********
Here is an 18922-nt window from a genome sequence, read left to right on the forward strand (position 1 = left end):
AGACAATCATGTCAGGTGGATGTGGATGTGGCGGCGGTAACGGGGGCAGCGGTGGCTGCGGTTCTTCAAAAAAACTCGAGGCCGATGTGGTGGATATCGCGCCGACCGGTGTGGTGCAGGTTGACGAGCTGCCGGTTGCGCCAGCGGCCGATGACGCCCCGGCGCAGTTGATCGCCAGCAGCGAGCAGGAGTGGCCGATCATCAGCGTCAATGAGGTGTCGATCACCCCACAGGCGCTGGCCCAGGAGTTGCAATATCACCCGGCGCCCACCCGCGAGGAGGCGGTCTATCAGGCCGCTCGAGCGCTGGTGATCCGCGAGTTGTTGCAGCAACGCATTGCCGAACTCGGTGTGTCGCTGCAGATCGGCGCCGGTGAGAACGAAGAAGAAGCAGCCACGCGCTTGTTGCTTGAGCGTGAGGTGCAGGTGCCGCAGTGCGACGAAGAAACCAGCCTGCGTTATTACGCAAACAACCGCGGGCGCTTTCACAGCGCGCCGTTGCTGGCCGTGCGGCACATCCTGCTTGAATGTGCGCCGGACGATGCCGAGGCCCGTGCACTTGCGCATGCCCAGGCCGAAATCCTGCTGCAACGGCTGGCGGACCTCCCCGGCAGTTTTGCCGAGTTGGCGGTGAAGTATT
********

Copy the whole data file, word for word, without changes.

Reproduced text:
Here is an 18922-nt window from a genome sequence, read left to right on the forward strand (position 1 = left end):
AGACAATCATGTCAGGTGGATGTGGATGTGGCGGCGGTAACGGGGGCAGCGGTGGCTGCGGTTCTTCAAAAAAACTCGAGGCCGATGTGGTGGATATCGCGCCGACCGGTGTGGTGCAGGTTGACGAGCTGCCGGTTGCGCCAGCGGCCGATGACGCCCCGGCGCAGTTGATCGCCAGCAGCGAGCAGGAGTGGCCGATCATCAGCGTCAATGAGGTGTCGATCACCCCACAGGCGCTGGCCCAGGAGTTGCAATATCACCCGGCGCCCACCCGCGAGGAGGCGGTCTATCAGGCCGCTCGAGCGCTGGTGATCCGCGAGTTGTTGCAGCAACGCATTGCCGAACTCGGTGTGTCGCTGCAGATCGGCGCCGGTGAGAACGAAGAAGAAGCAGCCACGCGCTTGTTGCTTGAGCGTGAGGTGCAGGTGCCGCAGTGCGACGAAGAAACCAGCCTGCGTTATTACGCAAACAACCGCGGGCGCTTTCACAGCGCGCCGTTGCTGGCCGTGCGGCACATCCTGCTTGAATGTGCGCCGGACGATGCCGAGGCCCGTGCACTTGCGCATGCCCAGGCCGAAATCCTGCTGCAACGGCTGGCGGACCTCCCCGGCAGTTTTGCCGAGTTGGCGGTGAAGTATT